United States District Court, D. South Carolina, Charleston Division
ORDER AND OPINION
MARGARET B. SEYMOUR SENIOR UNITED STATES DISTRICT JUDGE.
RELEVANT FACTUAL AND PROCEDURAL BACKGROUND
January 10, 1996, Defendant, Richard H. Edwards took out a
student loan with Sallie Mae Servicing Corporation, borrowing
$7, 531.52 that was disbursed on February 28, 1996.
See ECF No. 20-2 and ECF. No. 20-3. The loan was
secured by a promissory note, accrued an interest at ten (10)
percent per year, was guaranteed by United Student Aid Funds,
Inc., and reinsured by the United States Department of
Education. Id. Evidence shows that Defendant
defaulted on the note on October 15, 1998. ECF No. 20-3. As a
result, the United Student Aid Funds, Inc. paid a claim to
Sallie Mae Servicing Corporation, the holder of the note, in
the amount of $7, 700.61. Id. The United States
Department of Education then reimbursed United Student Aid
Funds, Inc., the guarantor, under its reinsurance agreement.
United Student Aid Funds, Inc. assigned its right and title
to the loan to the United States Department of Education on
November 2, 2004, after unsuccessful attempts to collect the
debt from Defendant. Id.
owed Plaintiff, as of May 1, 2014, the total amount of $17,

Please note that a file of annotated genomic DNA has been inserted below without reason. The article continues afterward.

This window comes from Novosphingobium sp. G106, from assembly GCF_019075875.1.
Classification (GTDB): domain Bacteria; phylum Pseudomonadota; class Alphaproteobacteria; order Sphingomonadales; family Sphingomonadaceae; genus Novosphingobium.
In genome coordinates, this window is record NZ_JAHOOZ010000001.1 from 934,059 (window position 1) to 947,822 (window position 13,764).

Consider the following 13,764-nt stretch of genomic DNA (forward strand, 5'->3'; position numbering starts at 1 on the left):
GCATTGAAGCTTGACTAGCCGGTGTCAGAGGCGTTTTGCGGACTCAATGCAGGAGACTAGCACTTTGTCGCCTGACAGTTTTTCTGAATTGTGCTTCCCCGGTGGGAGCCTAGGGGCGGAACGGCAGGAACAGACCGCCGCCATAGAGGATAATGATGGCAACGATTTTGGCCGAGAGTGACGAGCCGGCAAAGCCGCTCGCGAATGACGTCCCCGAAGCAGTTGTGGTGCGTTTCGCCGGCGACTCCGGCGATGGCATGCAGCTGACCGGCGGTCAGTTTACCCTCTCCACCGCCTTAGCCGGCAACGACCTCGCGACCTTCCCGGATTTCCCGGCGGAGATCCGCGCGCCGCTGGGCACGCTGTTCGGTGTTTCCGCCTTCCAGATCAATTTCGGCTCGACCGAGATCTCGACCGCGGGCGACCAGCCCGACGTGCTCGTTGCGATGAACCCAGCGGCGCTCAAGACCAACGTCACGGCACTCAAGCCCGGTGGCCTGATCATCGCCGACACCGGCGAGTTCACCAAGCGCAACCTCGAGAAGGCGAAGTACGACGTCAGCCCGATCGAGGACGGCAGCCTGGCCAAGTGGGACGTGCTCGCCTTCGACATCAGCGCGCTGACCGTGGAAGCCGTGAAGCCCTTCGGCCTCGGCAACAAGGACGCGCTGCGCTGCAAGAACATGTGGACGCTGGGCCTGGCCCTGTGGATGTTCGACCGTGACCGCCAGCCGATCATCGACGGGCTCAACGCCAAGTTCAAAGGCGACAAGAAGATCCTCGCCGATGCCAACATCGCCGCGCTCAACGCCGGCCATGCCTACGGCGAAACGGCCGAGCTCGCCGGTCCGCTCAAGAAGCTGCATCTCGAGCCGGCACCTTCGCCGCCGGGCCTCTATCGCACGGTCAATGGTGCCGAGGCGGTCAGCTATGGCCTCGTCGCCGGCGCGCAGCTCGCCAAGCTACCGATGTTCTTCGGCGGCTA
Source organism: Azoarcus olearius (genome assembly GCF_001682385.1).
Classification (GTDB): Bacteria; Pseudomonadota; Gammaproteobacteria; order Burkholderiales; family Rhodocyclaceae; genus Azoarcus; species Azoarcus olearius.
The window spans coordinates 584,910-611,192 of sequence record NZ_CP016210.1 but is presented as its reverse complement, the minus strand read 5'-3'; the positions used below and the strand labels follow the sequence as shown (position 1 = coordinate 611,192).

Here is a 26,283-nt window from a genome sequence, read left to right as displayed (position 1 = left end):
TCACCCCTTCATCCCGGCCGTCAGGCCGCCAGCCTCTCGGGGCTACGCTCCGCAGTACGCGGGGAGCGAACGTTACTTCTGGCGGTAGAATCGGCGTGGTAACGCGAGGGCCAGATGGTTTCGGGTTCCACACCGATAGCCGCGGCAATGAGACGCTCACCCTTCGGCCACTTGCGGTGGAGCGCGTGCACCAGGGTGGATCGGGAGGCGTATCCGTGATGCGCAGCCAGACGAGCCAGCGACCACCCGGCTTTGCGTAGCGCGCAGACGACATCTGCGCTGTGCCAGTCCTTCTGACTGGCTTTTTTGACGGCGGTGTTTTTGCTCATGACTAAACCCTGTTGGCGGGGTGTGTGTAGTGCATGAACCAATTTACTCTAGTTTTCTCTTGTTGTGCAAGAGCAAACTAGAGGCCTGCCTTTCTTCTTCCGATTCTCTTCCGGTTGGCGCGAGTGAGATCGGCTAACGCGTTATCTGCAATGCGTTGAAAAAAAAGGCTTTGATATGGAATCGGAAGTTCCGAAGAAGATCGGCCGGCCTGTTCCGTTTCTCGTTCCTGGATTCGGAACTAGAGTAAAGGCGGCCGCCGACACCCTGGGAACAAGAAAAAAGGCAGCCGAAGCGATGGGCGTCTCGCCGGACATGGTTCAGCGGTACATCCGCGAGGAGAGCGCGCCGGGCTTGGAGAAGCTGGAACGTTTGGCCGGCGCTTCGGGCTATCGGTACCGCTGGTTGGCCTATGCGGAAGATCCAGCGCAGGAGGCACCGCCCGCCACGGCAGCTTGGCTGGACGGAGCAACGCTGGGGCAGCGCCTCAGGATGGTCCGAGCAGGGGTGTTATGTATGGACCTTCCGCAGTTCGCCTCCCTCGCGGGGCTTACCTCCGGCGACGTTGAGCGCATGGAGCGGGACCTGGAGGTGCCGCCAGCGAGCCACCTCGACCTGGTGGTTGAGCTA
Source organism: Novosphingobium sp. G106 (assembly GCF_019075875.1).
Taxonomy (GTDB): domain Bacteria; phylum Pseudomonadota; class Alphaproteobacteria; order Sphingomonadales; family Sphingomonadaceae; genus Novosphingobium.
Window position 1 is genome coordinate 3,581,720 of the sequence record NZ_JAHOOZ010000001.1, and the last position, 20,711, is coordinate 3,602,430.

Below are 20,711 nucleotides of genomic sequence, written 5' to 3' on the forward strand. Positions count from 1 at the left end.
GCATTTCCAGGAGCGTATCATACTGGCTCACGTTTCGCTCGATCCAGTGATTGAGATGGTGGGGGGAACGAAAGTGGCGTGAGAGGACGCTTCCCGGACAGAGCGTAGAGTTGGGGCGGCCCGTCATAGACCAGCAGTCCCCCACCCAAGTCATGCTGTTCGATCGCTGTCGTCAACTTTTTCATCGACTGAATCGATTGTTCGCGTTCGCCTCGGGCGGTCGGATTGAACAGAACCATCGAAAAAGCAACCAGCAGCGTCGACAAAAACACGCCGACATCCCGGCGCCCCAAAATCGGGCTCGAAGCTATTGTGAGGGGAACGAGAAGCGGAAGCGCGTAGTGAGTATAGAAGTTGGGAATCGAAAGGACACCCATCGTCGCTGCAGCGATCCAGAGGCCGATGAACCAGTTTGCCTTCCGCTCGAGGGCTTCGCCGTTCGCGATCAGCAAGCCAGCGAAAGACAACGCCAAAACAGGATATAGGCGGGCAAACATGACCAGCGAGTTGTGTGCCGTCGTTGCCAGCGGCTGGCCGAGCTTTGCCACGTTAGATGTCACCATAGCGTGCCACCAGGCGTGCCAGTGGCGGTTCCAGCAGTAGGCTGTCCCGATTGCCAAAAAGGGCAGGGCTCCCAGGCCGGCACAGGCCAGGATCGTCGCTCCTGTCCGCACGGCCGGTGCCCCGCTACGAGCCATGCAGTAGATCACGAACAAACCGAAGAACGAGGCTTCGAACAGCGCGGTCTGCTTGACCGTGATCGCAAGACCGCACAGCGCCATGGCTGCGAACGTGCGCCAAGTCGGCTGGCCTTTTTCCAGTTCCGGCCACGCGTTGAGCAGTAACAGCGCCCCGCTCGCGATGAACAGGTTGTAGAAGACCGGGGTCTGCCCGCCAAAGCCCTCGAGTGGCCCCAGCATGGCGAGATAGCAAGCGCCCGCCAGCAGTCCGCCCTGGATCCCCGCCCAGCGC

921.38, with interest accruing thereafter per day at the rate
of $2.11. ECF No. 20-3. The underlying action was filed on
September 23, 2015 by the United States, with jurisdiction
provided by 28. U.S.C. § 1345. ECF No. 1 at 1.
filed a pro se answer to Plaintiff's Complaint
on October 14, 2015, asserting that he never received the
loaned funds and that he believed the money “had been
transferred to the school because of veteran
disability.” ECF No. 5. In accordance with 28 U.S.C.
§ 636(b) and Local Rule 73.02 D.S.C., the matter was
referred to United States Magistrate Judge Bristow Marchant
for pretrial handling.
16, 2016, Plaintiff filed a motion for summary judgment,
contending that Defendant never contested that the funds were
dispersed on his behalf. ECF No. 20-1 at 2. As of that date,
Defendant was indebted to the United States in the total
amount of $19, 562.86. Further, Plaintiff asserts it
“served requests to admit on Defendant pursuant to
Federal Rules of Civil Procedure 36, requiring that Defendant
admit that the Promissory Note and Certificate of
Indebtedness were genuine, thus admissible.”
Id. According to Plaintiff, Defendant did not
respond to said request, such that the requests were deemed
admitted. Fed.R.Civ.P. 36(a)(3).
17, 2016, the Magistrate Judge filed a Roseboro Order
directing the clerk to forward summary judgment explanation
to the opposing party within 34 days. ECF No. 21. Defendant
filed an “answer” to Plaintiff's motion for
summary judgment on June 12, 2016. Defendant maintains that
he did not receive the funds disbursed by Salle Mae Servicing
Corporation, and that he did not attend school or sign
“for any of their materials.” ECF No. 23 at 1. On
June 24, 2016, Plaintiff filed a reply to Defendant's